The age of techno-religion
Just as writing, the evolution of paper, and printing have changed the course of religious history, so too digital technologies are changing the way we think about and do religion today.
In many ways, this is in keeping with the intertwined history of tech and religion.
But what’s new about “spirit tech” today, say Wildman and Stockly, is how a range of spiritual entrepreneurs and tech-savvy religious practitioners are using “brain-based tech” to “hack the spiritual brain” and harness cutting edge scientific knowledge for spiritual purposes.
That brings us back to things like the Muse headband. Pitched as an “innovation in mindfulness,” the idea is to harness neurotechnology to “optimize the machine that is you.”
The headband is far from alone in attempts to augment devotion, transform worship, or fundamentally alter the way we think about religion. There are developers using ultrasound beams for fast-tracking attempts at enlightenment to churches launching in the “Metaverse,” Christian NFTs and online dating apps tailor-made for Orthodox Jews’ and conservative Muslims’ needs. Each is an attempt to offer bespoke, efficient, and technologically advanced engagements with sacred stuff.
Can we harness “spirit tech” for good?
The question many are asking is whether digital technology is transforming spiritual experiences for the better or cheapening them in the process.
As Samuel wondered when she tried out Muse, “Isn’t there something self-defeating and contradictory about trying to optimize meditation by making it all about achieving success in a gamified app?”
Stockly said she understands and appreciates such concerns. “I identify with a certain level of doubt,” she told Publisher’s Weekly, “it’s an appropriate reaction—one that I shared at the beginning of the research.”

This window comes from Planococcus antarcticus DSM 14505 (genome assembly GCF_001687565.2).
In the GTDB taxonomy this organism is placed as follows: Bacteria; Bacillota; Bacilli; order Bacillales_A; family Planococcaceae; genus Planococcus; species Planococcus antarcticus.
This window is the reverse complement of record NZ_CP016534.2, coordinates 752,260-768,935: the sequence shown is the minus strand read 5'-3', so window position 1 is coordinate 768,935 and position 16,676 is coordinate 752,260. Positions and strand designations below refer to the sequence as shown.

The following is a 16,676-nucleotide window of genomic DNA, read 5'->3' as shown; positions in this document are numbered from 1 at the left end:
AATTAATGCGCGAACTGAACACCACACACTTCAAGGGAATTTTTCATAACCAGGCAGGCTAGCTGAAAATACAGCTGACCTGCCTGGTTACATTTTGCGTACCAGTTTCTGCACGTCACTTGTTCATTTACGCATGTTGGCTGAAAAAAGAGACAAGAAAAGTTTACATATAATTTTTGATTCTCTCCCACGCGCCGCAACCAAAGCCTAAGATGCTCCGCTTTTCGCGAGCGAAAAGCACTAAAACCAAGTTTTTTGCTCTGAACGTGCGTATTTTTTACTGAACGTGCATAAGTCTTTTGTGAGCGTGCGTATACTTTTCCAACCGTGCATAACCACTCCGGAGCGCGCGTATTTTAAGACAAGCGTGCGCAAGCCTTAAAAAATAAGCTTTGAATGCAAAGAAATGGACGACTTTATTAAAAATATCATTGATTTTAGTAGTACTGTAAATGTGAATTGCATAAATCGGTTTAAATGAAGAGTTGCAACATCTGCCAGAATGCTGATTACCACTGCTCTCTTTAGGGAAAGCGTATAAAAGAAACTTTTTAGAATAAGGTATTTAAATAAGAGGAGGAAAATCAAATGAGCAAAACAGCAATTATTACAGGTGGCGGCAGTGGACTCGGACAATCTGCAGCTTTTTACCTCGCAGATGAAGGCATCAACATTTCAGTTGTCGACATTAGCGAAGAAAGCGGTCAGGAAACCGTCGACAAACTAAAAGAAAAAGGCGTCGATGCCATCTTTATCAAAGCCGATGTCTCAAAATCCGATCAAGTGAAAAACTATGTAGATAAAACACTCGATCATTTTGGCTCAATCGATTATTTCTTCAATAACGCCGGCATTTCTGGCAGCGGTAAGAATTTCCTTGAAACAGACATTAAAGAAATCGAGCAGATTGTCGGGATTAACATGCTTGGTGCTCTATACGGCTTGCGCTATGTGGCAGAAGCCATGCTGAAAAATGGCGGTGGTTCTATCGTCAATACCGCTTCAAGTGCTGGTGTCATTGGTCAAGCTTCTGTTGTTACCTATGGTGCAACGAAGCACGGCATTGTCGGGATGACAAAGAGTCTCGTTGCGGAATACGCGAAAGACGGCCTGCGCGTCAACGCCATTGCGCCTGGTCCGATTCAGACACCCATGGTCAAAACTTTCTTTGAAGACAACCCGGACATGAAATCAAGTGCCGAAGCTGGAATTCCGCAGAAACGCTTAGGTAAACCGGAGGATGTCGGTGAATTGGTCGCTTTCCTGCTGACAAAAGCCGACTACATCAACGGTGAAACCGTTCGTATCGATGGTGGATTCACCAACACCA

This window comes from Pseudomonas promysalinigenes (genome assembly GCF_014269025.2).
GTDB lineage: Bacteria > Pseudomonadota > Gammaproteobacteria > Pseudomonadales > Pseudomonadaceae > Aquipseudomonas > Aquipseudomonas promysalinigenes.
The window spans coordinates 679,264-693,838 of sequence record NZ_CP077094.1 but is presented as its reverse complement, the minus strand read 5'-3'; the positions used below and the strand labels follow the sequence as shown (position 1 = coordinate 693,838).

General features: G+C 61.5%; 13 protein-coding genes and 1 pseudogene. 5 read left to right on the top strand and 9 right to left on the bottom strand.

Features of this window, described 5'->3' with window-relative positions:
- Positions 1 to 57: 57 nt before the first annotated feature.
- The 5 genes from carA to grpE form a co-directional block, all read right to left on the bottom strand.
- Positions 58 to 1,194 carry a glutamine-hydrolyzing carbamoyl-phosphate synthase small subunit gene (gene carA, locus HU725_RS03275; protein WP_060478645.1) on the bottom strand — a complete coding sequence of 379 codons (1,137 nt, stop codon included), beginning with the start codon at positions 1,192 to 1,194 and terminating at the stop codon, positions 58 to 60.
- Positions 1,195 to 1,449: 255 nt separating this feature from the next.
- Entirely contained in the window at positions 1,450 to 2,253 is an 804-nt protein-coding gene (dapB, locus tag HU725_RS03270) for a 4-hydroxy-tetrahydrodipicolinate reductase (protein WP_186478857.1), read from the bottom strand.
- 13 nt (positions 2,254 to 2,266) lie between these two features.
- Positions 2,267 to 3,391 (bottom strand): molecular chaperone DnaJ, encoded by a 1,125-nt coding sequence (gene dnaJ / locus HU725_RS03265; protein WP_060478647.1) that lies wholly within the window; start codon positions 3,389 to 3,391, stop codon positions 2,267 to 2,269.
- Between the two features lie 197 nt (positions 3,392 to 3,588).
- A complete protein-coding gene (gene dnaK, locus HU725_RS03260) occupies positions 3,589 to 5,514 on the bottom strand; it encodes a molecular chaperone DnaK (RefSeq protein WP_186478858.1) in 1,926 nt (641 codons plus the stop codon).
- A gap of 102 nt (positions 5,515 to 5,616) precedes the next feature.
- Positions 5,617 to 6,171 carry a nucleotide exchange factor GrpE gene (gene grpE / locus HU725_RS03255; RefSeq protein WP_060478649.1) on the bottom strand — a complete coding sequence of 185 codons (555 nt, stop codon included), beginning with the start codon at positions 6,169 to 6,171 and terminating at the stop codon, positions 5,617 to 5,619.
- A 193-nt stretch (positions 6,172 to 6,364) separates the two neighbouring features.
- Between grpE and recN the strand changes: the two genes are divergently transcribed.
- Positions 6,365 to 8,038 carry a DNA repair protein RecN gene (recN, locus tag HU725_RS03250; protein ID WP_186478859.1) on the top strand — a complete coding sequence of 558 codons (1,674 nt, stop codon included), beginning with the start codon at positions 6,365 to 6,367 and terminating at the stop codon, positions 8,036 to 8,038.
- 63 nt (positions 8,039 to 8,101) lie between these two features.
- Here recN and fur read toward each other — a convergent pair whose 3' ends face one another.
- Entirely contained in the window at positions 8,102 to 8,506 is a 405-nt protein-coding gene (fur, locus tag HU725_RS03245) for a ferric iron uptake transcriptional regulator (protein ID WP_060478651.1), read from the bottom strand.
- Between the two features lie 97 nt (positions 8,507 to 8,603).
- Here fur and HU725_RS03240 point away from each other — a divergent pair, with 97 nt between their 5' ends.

Nonetheless, she said that while skepticism is valid, she is simultaneously compelled by spirit tech and its potential to not only improve religious practice, but the world.
“This isn’t about peak performance or just playing around,” Stockly said, “there’s an authentic interest in exploring ways to heal our relationship with technology.
“Technology is here to stay; we might as well try to harness it for good.”
“Spirit tech” will transform religion
One thing is certain: spirit tech will transform religion. At the same time, the technologies themselves will be, at least in part, shaped by how religious actors use, abuse, or muse with them.
Humans have always used technologies of various kinds to express, augment, or extend their religious practice and beliefs. It turns out, however, as new as things like the Muse headband or Metaverse church may seem, they are in keeping with a long line of spiritual technologies that have shaped, and been shaped by, religious practice.
For students of religion, our task is to trace the contours of their development in real time and not immediately react with fear or uncritical fascination. Instead, we should see these technologies for what they are, one more way that humans seek to shape how they relate to stuff they consider sacred – whether that be a person, place, thing, ourselves, or the technologies we increasingly surround ourselves with every day.
12/7/2022 10:02:16 PM